It's Pimm's O'Clock!

Robyn Lee

I lived in Northern England for a summer several years ago (there was a lack of employment and a girl involved in that arrangement), a period punctuated by drizzle, pretty gardens, well-done Sunday roasts, chippies staffed by nice ladies who'd never met a half Asian kid before, more drizzle, and the occasional trip south to Cambridge where we'd hope to catch the one or two beautifully sunny days of the summer to spend sipping Pimm's cups by the River Cam.

For myself and many others, it's a drink that instantly evokes England. I see Pimm's and I think damp rolling green hills, punting down winding rivers, summer suits and boat races, manicured lawns and garden parties.

"get over this odd juxtaposition, and what a drink it is!"

Its lack of popularity stateside has always surprised me, given how tasty Pimm's is. It might be because it has been pigeonholed into one cocktail and rarely mixed with anything else. And it's a pretty androgynous cocktail at that: Pimm's itself borders on the macho with its gin base, strong hint of bitter quinine, and citrus pith flavors. Meanwhile, the garnishes fall squarely into the "umbrella drink" category—sliced strawberries and apples, oranges and lemons, cucumber, and the occasional sprig of mint. But get over this odd juxtaposition, and what a drink it is!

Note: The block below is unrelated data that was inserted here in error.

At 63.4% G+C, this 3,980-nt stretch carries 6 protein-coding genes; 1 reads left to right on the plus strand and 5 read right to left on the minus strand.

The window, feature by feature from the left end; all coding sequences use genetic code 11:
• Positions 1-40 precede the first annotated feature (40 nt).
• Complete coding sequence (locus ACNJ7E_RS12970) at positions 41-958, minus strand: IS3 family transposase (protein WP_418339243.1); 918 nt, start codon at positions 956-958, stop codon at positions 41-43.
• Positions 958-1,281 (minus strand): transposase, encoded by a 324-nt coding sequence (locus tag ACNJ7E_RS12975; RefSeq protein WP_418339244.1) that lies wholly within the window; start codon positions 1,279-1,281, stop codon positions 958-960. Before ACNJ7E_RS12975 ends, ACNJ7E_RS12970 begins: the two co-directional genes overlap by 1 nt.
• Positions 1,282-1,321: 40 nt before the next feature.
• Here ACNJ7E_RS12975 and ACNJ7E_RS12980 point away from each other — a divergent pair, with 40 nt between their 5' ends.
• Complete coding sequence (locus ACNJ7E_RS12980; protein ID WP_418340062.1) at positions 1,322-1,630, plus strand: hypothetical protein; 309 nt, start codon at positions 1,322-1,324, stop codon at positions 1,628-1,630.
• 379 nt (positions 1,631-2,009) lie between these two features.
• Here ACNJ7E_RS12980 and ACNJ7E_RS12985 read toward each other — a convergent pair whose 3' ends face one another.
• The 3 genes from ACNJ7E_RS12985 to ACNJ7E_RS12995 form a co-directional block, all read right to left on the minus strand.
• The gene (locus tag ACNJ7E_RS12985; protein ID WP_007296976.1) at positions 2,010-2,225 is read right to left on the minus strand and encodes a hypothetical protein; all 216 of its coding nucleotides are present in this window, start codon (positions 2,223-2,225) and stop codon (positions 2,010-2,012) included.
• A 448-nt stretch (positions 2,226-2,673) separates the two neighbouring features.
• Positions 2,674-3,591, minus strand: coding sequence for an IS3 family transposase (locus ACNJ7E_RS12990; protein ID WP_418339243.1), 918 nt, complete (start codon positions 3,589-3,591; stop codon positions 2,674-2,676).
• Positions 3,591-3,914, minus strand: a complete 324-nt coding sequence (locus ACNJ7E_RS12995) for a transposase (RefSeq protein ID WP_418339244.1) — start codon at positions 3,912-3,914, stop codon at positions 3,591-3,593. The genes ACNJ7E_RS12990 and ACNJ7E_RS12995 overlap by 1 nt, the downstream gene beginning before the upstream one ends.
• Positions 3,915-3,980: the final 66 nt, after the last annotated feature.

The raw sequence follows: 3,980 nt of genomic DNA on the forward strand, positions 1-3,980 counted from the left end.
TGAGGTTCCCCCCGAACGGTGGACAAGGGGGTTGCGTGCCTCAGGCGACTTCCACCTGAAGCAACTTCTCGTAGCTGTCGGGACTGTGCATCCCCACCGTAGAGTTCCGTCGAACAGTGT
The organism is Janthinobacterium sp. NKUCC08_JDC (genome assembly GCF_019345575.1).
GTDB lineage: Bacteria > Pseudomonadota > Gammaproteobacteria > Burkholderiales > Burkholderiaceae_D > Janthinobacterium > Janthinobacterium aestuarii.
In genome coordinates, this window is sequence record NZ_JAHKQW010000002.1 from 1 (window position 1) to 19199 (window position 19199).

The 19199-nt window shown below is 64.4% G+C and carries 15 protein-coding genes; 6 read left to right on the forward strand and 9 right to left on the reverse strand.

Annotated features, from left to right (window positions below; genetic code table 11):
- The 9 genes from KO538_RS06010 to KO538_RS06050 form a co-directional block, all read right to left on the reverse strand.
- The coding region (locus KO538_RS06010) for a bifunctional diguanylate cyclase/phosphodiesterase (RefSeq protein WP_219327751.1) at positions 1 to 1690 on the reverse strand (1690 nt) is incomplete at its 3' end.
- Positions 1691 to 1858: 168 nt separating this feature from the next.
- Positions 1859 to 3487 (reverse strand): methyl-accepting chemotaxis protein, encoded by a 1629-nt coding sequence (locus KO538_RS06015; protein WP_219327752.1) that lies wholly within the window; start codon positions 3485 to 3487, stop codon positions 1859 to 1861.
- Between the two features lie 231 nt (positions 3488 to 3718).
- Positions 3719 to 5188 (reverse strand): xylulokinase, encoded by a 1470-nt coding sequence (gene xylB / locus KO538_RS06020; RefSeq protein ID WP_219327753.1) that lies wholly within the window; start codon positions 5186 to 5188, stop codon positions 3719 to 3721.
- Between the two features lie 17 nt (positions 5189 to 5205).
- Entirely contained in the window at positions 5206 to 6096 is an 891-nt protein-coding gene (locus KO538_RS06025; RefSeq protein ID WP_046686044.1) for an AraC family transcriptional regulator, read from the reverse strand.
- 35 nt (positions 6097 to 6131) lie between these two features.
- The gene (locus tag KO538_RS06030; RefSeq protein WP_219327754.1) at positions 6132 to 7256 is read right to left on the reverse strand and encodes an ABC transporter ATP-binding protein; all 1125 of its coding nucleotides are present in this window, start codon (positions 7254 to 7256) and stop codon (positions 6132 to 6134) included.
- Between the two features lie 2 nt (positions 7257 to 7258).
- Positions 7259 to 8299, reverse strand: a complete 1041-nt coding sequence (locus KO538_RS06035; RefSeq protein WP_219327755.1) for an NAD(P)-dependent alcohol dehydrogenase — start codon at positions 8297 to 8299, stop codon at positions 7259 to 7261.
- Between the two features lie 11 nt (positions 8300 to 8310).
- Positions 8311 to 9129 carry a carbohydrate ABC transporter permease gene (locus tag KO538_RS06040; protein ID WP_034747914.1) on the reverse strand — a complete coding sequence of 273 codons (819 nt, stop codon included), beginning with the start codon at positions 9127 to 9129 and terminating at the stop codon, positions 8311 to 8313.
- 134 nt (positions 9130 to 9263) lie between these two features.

Like many herbal liquors, Pimm's got its start in 1823 when James Pimm began serving the concoction as a digestive tonic to patrons of his London oyster bar. Flavored with citrus, sugar, and herbal extracts, it's essentially a bottled gin sling. By the mid 19th century, Pimm's No. 2 Cup and No. 3 Cup (the former based on Scotch, the latter on brandy) were introduced, and the line was further expanded to rum, rye, and vodka variants in the 1960's.

These days, only the original gin-based version remains widely available, though you can still occasionally find Pimm's No. 6 in England and a modified version of No. 3 (now known as the Pimm's Winter Cup) available seasonally in the winter.

The standard Pimm's cup is made by mixing Pimm's with "white lemonade" (a.k.a. Sprite or 7-Up) along with chopped fruit and ice. Fruit choices can vary, but for me, the three absolute essentials are the cucumber, strawberry, and orange. Pimm's cups are not particularly strong (though they have a way of sneaking up on you—just ask Ed who was nursing his all afternoon last week), so when I feel like really tasting my drink, I'll cut it with a bit of extra gin.

Pimm's Cup is a cocktail well-suited for making by the pitcherful, by the way.